Why it's important

Fundamentally, heparin is not a particularly good anti-thrombin. Also, despite their efficacy, the high cost of GP IIb/IIIa inhibitors and the risk of increased bleeding have limited their widespread use to approximately 50-60% of patients undergoing PCI. The REPLACE-2 trial established bivalirudin as an excellent replacement for heparin during PCI. In lower-risk patients, substitution of bivalirudin for GP IIb/IIIa inhibitors would result in lower rates of bleeding along with cost savings without compromising efficacy. Notably, bivalirudin has not been proven in higher-risk patients, including acute coronary syndrome patients and ST-elevation MI. Nonetheless, bivalirudin is an obvious choice for a PCI patient with heparin-induced thrombocytopenia or who is at high risk for bleeding complications.


The REPLACE-2 trial was a well-designed, randomized, non-inferiority trial which established a role for the direct thrombin inhibitor bivalirudin in PCI.


Managing anticoagulation therapy in the pre-PCI hospital phase (where bivalirudin has not been established) with the subsequent use of bivalirudin in the catheterization lab is confusing at best, and was not evaluated in REPLACE-2. Patients enrolled in REPLACE-2 were in lower-risk categories, making the generalizability of the findings less certain. The criteria for non-inferiority was only marginally achieved. Whether additional benefit could be achieved with the combination of bivalirudin plus a GP IIb/IIIa inhibitor is not known.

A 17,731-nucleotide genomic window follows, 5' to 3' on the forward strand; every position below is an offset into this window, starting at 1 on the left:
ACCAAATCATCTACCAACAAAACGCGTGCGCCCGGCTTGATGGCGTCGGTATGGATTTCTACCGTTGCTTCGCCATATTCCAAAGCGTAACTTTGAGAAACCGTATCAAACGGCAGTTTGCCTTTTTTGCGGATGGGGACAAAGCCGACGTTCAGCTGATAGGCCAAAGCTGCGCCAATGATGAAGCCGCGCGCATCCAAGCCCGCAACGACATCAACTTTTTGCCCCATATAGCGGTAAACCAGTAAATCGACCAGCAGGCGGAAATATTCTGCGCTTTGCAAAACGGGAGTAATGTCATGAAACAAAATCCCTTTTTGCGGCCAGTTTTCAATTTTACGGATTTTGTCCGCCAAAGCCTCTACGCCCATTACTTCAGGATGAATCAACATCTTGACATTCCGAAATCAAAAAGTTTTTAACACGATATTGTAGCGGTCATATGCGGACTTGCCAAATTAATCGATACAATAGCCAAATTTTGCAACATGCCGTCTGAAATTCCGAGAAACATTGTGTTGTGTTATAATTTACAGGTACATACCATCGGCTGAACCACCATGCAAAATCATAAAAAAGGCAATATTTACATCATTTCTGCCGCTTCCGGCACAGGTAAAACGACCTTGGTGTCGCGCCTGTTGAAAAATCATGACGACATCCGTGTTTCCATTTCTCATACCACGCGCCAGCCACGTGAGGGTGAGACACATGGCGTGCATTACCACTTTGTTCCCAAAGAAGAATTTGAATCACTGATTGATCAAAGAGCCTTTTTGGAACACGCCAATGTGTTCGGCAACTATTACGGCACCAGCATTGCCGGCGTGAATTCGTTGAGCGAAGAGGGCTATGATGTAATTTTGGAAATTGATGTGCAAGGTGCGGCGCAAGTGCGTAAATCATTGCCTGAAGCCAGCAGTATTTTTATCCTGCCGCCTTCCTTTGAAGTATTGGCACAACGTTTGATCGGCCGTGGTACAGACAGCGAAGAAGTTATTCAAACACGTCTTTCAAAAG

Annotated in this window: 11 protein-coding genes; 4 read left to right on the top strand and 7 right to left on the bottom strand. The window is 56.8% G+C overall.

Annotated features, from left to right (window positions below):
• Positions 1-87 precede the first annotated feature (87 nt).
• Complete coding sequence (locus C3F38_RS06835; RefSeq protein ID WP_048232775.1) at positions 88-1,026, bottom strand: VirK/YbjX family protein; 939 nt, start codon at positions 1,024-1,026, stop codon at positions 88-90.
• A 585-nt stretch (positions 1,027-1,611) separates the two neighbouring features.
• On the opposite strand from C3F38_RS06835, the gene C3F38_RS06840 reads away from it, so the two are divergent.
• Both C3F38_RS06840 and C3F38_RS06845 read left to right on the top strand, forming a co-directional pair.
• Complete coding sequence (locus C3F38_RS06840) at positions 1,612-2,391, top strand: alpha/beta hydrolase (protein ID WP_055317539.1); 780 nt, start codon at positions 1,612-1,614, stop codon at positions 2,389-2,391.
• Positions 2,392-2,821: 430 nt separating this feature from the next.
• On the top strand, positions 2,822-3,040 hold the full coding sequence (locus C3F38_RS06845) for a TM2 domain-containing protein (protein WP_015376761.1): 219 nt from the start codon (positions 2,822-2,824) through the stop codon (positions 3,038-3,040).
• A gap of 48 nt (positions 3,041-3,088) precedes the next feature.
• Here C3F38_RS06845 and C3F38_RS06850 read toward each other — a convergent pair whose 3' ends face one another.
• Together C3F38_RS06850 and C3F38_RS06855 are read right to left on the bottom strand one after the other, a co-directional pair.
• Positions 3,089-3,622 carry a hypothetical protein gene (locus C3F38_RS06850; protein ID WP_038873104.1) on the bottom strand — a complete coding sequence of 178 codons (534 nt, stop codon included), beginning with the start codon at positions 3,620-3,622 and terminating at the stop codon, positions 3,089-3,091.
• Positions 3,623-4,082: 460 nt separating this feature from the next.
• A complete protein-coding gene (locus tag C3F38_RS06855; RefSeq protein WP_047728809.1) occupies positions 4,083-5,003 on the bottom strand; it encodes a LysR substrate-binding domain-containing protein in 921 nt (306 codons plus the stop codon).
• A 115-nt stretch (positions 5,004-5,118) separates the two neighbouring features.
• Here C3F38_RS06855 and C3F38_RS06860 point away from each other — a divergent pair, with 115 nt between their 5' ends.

The REPLACE-2 trial has resulted in substantial replacement of heparin alone, as well as heparin with a GP IIb/IIIa antagonist, in routine PCI. That unfractionated heparin, the standard of care in PCI for more than 25 years, will ultimately be replaced is not in question. Nonetheless, while bivalirudin is an attractive anticoagulant, additional data needs to be accrued before we will be able to identify the optimal anti-platelet and anti-thrombin cocktail that provides the safest, most efficacious, and most cost-effective approach for the entire spectrum of patients undergoing PCI.